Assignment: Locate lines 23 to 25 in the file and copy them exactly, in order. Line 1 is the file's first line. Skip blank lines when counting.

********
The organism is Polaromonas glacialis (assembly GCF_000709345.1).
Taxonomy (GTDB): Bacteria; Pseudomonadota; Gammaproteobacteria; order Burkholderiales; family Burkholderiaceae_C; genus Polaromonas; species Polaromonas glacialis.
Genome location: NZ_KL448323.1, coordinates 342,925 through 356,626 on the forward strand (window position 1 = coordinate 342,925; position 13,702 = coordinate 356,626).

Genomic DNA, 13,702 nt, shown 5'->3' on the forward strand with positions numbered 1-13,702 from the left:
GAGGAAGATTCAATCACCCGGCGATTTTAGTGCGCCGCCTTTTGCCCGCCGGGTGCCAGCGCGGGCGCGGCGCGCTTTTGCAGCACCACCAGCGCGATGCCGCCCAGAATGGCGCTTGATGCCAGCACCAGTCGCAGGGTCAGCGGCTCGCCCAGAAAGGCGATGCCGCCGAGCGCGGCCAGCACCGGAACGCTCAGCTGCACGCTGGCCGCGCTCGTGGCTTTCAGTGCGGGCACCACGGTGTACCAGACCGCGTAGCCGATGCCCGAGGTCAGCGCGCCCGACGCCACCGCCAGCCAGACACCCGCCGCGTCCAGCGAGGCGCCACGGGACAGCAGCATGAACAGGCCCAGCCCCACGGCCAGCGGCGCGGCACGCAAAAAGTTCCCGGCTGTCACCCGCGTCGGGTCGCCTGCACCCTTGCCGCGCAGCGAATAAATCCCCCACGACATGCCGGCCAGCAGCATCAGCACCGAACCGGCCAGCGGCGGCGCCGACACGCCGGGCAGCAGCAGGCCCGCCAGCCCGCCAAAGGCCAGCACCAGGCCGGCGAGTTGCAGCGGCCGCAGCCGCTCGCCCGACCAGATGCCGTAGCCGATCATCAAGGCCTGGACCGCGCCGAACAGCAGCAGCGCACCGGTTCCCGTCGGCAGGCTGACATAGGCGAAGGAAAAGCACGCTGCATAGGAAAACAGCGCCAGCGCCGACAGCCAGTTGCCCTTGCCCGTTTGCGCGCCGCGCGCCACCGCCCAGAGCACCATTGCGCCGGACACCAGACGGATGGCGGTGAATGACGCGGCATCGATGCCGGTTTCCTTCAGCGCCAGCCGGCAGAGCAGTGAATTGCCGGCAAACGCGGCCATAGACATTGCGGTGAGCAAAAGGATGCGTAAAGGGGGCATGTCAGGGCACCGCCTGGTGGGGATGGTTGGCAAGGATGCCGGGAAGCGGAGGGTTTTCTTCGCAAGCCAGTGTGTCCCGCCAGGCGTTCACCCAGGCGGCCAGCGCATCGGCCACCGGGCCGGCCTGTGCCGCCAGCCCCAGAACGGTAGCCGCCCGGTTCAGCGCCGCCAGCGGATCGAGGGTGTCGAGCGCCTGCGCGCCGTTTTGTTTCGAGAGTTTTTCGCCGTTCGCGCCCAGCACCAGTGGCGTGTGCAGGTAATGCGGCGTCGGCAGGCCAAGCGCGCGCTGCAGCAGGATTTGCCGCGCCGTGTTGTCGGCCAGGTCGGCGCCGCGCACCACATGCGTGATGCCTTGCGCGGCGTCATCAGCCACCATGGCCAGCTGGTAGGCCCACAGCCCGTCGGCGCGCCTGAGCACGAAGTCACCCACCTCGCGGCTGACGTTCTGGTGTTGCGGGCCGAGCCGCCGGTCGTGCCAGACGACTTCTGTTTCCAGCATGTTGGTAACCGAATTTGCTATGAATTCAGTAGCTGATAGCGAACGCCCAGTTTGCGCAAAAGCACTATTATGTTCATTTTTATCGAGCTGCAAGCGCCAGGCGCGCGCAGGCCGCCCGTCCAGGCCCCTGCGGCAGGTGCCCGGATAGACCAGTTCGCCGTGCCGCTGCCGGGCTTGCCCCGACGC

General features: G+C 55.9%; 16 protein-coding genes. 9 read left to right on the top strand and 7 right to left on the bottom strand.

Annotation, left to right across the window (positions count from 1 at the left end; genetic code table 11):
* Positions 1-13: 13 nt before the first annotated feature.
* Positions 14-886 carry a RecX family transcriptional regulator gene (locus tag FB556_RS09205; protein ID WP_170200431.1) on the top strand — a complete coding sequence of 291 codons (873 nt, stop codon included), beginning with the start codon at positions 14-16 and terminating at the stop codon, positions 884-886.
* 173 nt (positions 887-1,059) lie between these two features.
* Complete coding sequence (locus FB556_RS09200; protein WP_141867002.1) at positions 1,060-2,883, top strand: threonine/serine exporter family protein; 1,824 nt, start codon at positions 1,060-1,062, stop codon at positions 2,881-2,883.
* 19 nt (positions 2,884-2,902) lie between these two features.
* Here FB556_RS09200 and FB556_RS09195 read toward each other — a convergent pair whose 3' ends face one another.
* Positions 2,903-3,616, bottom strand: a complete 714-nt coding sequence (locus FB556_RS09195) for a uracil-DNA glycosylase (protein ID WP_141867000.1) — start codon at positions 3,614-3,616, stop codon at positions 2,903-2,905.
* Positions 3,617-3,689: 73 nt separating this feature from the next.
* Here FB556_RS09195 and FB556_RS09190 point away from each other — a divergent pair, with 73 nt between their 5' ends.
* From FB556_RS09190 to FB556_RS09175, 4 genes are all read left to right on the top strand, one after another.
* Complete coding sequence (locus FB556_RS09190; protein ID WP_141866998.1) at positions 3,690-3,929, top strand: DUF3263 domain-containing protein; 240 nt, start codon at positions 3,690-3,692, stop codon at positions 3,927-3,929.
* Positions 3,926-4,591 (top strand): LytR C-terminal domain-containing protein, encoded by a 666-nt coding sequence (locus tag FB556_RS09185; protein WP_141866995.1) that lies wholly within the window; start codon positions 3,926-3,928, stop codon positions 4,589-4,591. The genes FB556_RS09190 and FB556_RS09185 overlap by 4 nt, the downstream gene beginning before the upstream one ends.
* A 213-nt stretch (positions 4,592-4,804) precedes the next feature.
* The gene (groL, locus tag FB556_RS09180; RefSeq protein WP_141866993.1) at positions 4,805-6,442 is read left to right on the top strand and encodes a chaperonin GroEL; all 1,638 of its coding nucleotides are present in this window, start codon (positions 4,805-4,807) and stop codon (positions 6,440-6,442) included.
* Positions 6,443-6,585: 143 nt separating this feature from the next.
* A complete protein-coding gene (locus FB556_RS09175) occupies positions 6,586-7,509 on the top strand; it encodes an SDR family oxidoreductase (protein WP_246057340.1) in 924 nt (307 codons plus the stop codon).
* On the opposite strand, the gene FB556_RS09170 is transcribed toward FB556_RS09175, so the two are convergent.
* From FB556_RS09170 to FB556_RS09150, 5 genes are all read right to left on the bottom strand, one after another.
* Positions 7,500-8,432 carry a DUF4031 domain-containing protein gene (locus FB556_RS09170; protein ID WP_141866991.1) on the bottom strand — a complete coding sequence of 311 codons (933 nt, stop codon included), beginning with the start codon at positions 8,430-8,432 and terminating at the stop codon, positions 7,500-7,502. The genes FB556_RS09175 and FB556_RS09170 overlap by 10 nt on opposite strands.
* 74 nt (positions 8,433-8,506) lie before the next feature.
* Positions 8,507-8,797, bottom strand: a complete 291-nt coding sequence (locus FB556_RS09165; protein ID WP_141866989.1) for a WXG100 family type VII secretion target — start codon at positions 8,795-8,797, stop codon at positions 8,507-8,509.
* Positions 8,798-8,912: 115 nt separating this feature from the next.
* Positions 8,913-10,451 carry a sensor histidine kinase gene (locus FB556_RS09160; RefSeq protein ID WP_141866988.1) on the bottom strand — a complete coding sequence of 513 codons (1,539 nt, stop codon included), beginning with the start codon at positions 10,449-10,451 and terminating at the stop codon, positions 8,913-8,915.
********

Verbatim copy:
* A complete protein-coding gene (locus FB556_RS09175) occupies positions 6,586-7,509 on the top strand; it encodes an SDR family oxidoreductase (protein WP_246057340.1) in 924 nt (307 codons plus the stop codon).
* On the opposite strand, the gene FB556_RS09170 is transcribed toward FB556_RS09175, so the two are convergent.
* From FB556_RS09170 to FB556_RS09150, 5 genes are all read right to left on the bottom strand, one after another.